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Locally Produced Food Is King

Locally Produced Food Is King

By Elaine Francke

What if we could eat fresh, local, great tasting food and save the environment while doing it? We hear so much in the news these days about the deteriorating state of the global environment and most of us would like to play our part in correcting this imbalance. What if, by being more conscious of the food we choose to put on our dinner plate we could make a difference to the world while also improving our own health and wellbeing?

It’s easy to search the supermarket isles for the cheapest products we can find, neglecting to think about how that particular item came into existence. These days we’re far removed from the system that produces that food and the damage that is caused along the way.

The fact is cheap, mass produced food is harmful to the environment. It entails the use of large quantities of pesticides and artificial fertilisers that over the long-term can ruin the soil and negatively affect our health. Generally, the mass produced foods come from monoculture crops that provide little in the way of biodiversity, and as a result our natural ecosystems suffer.

Palm oil is a prime example. It is used in many food products available here in South Africa, and the world. In order to produce vast quantities of this oil, large tracts of tropical rainforests and peat lands in South East Asia are being destroyed. This is a disaster not only for biodiversity but also the local communities. Not all palm oil is bad but the problem is that it’s presently impossible to know whether or not the palm oil you’re consuming is from a sustainable source.

How can we make a difference? For starters, we should all learn to read the ingredients list on the foods we buy. Get to know what the most environmentally ‘evil’ ingredients are, and avoid them completely; you could start by avoiding products containing palm oil.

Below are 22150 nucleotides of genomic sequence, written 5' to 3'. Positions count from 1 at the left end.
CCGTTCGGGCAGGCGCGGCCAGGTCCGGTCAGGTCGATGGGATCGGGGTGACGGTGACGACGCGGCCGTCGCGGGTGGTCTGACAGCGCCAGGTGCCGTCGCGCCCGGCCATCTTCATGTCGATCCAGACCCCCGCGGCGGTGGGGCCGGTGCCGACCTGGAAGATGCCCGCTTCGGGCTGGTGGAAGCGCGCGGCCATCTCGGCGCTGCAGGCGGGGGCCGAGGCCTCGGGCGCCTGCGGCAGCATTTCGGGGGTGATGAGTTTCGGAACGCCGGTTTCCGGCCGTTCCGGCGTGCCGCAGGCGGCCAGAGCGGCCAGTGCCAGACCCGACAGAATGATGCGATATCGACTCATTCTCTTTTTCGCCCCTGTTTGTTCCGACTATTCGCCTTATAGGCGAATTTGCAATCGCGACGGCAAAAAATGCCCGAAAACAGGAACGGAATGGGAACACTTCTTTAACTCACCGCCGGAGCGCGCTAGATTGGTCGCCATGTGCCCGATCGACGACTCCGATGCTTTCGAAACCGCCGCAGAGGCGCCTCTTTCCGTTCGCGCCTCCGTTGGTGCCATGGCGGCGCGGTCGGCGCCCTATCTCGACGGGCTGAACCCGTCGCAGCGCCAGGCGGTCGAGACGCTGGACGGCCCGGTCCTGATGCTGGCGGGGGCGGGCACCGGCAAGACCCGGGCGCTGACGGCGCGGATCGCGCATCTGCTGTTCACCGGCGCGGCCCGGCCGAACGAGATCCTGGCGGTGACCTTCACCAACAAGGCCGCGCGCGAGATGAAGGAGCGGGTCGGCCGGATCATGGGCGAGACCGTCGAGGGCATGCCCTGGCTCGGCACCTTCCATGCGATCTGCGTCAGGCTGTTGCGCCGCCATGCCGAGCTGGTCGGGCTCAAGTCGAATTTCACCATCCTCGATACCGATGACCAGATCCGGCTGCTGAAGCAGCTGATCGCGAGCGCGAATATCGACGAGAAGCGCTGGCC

Check where your food is produced and choose local products instead of imports. South Africa has an amazing variety of foods and for the most part, the quality is better than the imported equivalents. Olive oil is a good example; South African producers have won many international awards and use only natural cold pressing to extract the oil, whereas many cheap international oils use chemicals assistance to get every last bit of oil out of the fruit.

Perhaps we could all spend a bit more time educating ourselves about what foods are ecologically sustainable. Changing our purchasing choices is a significant way to encourage more farmers to produce sustainable food while also improving our own health by eating food with fewer toxins. If it means spending a little extra cash each week to support local, organic, free range or boutique South African farmers and producers, we could view as an investment towards turning this country into the slice of paradise it could be.

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